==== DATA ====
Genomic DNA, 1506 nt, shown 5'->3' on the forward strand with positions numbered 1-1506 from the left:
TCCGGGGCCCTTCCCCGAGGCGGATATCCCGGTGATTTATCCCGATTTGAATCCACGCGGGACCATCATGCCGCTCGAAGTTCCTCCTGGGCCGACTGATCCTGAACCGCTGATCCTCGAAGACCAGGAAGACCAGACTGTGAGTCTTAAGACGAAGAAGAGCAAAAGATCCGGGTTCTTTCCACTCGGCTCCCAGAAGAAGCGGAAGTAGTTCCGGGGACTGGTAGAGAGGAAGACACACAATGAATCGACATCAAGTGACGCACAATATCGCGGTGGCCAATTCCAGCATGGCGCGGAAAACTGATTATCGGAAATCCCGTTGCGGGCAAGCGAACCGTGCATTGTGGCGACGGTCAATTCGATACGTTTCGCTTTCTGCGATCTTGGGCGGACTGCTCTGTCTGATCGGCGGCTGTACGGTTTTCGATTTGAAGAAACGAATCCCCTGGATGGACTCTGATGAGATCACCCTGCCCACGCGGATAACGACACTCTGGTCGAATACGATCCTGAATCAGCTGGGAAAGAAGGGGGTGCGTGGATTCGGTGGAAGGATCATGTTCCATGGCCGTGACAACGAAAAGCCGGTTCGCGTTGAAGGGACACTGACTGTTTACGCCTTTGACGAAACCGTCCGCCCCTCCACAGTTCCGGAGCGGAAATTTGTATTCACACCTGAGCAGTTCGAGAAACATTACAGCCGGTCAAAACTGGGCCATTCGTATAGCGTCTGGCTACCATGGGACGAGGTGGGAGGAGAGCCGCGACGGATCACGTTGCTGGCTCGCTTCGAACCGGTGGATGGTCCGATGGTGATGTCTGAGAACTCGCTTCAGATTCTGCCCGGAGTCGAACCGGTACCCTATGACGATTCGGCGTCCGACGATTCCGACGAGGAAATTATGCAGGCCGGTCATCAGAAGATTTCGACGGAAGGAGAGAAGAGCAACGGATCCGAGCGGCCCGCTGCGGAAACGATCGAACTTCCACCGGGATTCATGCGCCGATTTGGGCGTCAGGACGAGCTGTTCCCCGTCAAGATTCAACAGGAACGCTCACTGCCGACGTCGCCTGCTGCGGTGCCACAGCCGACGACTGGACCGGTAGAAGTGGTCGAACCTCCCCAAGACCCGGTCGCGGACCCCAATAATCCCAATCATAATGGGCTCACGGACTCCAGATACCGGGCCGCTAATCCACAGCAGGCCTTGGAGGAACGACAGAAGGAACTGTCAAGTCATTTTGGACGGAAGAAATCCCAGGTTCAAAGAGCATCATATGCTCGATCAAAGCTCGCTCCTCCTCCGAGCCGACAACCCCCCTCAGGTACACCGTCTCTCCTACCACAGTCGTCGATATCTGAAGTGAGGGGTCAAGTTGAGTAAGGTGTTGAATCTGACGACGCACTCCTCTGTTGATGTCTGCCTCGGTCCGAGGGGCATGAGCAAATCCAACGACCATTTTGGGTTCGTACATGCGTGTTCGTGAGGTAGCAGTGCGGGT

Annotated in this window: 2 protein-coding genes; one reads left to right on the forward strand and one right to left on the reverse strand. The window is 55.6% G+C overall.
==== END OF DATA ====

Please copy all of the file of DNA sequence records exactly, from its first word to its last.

Genomic DNA, 1506 nt, shown 5'->3' on the forward strand with positions numbered 1-1506 from the left:
TCCGGGGCCCTTCCCCGAGGCGGATATCCCGGTGATTTATCCCGATTTGAATCCACGCGGGACCATCATGCCGCTCGAAGTTCCTCCTGGGCCGACTGATCCTGAACCGCTGATCCTCGAAGACCAGGAAGACCAGACTGTGAGTCTTAAGACGAAGAAGAGCAAAAGATCCGGGTTCTTTCCACTCGGCTCCCAGAAGAAGCGGAAGTAGTTCCGGGGACTGGTAGAGAGGAAGACACACAATGAATCGACATCAAGTGACGCACAATATCGCGGTGGCCAATTCCAGCATGGCGCGGAAAACTGATTATCGGAAATCCCGTTGCGGGCAAGCGAACCGTGCATTGTGGCGACGGTCAATTCGATACGTTTCGCTTTCTGCGATCTTGGGCGGACTGCTCTGTCTGATCGGCGGCTGTACGGTTTTCGATTTGAAGAAACGAATCCCCTGGATGGACTCTGATGAGATCACCCTGCCCACGCGGATAACGACACTCTGGTCGAATACGATCCTGAATCAGCTGGGAAAGAAGGGGGTGCGTGGATTCGGTGGAAGGATCATGTTCCATGGCCGTGACAACGAAAAGCCGGTTCGCGTTGAAGGGACACTGACTGTTTACGCCTTTGACGAAACCGTCCGCCCCTCCACAGTTCCGGAGCGGAAATTTGTATTCACACCTGAGCAGTTCGAGAAACATTACAGCCGGTCAAAACTGGGCCATTCGTATAGCGTCTGGCTACCATGGGACGAGGTGGGAGGAGAGCCGCGACGGATCACGTTGCTGGCTCGCTTCGAACCGGTGGATGGTCCGATGGTGATGTCTGAGAACTCGCTTCAGATTCTGCCCGGAGTCGAACCGGTACCCTATGACGATTCGGCGTCCGACGATTCCGACGAGGAAATTATGCAGGCCGGTCATCAGAAGATTTCGACGGAAGGAGAGAAGAGCAACGGATCCGAGCGGCCCGCTGCGGAAACGATCGAACTTCCACCGGGATTCATGCGCCGATTTGGGCGTCAGGACGAGCTGTTCCCCGTCAAGATTCAACAGGAACGCTCACTGCCGACGTCGCCTGCTGCGGTGCCACAGCCGACGACTGGACCGGTAGAAGTGGTCGAACCTCCCCAAGACCCGGTCGCGGACCCCAATAATCCCAATCATAATGGGCTCACGGACTCCAGATACCGGGCCGCTAATCCACAGCAGGCCTTGGAGGAACGACAGAAGGAACTGTCAAGTCATTTTGGACGGAAGAAATCCCAGGTTCAAAGAGCATCATATGCTCGATCAAAGCTCGCTCCTCCTCCGAGCCGACAACCCCCCTCAGGTACACCGTCTCTCCTACCACAGTCGTCGATATCTGAAGTGAGGGGTCAAGTTGAGTAAGGTGTTGAATCTGACGACGCACTCCTCTGTTGATGTCTGCCTCGGTCCGAGGGGCATGAGCAAATCCAACGACCATTTTGGGTTCGTACATGCGTGTTCGTGAGGTAGCAGTGCGGGT

Annotated in this window: 2 protein-coding genes; one reads left to right on the forward strand and one right to left on the reverse strand. The window is 55.6% G+C overall.